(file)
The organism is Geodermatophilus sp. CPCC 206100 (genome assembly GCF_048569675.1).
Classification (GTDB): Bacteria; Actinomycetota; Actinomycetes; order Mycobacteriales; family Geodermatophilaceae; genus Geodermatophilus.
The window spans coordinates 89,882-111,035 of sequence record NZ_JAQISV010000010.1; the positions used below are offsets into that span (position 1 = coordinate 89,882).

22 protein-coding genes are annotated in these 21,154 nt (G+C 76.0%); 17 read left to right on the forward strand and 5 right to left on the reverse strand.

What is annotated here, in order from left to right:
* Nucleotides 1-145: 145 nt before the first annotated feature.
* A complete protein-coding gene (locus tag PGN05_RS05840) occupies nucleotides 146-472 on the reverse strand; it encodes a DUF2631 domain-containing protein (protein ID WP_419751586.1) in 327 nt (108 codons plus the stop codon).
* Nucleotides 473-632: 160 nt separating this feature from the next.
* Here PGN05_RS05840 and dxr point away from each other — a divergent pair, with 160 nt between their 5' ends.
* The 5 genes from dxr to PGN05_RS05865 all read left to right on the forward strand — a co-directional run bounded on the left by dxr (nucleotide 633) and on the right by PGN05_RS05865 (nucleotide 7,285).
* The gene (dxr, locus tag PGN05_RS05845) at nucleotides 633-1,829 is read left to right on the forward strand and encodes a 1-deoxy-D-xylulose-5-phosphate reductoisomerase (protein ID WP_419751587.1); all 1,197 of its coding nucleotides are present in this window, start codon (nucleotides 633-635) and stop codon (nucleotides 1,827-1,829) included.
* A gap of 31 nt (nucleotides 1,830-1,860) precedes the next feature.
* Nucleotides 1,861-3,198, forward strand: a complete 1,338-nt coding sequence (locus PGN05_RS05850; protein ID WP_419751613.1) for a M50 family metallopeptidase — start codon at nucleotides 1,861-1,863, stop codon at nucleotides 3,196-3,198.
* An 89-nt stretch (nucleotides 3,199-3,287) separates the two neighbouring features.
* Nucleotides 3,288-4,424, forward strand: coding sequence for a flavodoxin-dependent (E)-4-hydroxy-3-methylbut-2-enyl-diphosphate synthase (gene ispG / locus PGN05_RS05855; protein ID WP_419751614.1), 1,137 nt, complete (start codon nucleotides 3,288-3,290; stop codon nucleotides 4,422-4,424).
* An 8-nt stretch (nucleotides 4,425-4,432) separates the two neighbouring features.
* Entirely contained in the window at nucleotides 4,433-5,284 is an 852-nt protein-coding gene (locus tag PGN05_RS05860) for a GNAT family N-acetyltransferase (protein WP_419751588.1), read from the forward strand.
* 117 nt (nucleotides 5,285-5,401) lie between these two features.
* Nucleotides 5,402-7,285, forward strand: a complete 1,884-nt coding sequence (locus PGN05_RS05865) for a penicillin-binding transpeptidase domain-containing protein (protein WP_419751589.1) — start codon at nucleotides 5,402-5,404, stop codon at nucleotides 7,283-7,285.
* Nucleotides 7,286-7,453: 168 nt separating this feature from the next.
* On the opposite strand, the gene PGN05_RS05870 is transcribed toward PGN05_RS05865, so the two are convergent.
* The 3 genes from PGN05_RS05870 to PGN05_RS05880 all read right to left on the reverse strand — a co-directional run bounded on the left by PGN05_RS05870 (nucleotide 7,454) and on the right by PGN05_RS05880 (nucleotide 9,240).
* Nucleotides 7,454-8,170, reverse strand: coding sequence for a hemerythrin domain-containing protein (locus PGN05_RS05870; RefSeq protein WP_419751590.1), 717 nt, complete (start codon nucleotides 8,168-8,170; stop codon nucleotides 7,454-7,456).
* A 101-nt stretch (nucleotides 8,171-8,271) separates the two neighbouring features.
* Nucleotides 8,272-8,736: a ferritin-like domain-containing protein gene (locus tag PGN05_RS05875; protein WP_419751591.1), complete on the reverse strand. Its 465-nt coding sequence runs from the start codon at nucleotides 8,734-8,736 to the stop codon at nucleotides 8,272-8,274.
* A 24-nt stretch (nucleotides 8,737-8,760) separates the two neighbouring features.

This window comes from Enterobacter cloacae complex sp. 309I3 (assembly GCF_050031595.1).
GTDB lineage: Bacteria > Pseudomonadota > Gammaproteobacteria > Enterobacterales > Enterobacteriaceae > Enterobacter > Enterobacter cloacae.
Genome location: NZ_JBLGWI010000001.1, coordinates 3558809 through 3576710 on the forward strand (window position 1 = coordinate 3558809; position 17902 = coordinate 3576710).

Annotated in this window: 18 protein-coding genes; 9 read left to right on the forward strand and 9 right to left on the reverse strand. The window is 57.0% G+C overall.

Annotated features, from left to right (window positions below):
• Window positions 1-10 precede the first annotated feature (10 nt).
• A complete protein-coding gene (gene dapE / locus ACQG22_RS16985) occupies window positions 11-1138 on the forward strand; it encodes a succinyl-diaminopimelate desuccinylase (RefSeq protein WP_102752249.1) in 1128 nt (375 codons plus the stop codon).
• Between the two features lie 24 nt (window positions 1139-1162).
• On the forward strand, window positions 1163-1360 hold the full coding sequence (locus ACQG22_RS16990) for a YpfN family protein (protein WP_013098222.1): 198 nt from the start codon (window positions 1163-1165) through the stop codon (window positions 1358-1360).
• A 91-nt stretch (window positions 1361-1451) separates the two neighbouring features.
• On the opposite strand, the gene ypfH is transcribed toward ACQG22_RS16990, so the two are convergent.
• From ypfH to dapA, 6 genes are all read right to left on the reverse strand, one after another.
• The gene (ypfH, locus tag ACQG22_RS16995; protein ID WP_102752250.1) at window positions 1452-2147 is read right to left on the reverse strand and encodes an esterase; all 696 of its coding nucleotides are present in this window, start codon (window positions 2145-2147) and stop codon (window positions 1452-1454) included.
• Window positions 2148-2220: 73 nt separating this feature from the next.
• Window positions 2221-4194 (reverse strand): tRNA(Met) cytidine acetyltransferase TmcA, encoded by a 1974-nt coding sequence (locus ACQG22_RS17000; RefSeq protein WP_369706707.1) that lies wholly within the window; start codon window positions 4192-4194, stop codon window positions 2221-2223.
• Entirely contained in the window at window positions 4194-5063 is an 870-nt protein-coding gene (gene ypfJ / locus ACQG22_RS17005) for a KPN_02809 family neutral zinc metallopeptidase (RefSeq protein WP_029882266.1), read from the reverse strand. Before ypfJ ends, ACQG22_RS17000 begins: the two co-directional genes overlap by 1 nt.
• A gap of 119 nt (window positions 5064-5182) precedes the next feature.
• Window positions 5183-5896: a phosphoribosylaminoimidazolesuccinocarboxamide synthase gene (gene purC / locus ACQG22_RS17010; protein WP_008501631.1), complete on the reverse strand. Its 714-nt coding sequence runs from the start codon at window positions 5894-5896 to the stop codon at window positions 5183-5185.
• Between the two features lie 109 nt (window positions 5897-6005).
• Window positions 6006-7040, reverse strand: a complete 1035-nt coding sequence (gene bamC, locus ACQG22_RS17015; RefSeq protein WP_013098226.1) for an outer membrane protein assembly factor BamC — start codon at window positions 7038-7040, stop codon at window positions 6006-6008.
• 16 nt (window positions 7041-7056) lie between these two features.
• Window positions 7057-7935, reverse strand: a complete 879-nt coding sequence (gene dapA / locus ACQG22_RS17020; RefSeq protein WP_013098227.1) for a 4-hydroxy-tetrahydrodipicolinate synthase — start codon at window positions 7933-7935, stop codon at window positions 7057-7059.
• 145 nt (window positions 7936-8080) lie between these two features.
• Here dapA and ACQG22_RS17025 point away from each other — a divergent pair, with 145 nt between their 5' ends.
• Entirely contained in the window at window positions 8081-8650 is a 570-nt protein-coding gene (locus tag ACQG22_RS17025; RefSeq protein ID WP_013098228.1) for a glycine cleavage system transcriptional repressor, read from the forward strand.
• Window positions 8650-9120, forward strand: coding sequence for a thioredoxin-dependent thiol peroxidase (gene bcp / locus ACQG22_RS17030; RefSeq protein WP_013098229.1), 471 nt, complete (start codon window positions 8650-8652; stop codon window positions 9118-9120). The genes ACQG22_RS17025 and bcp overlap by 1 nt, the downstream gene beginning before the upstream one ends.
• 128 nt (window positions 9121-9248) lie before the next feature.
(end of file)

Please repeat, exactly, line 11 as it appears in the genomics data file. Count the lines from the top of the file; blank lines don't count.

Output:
* The gene (dxr, locus tag PGN05_RS05845) at nucleotides 633-1,829 is read left to right on the forward strand and encodes a 1-deoxy-D-xylulose-5-phosphate reductoisomerase (protein ID WP_419751587.1); all 1,197 of its coding nucleotides are present in this window, start codon (nucleotides 633-635) and stop codon (nucleotides 1,827-1,829) included.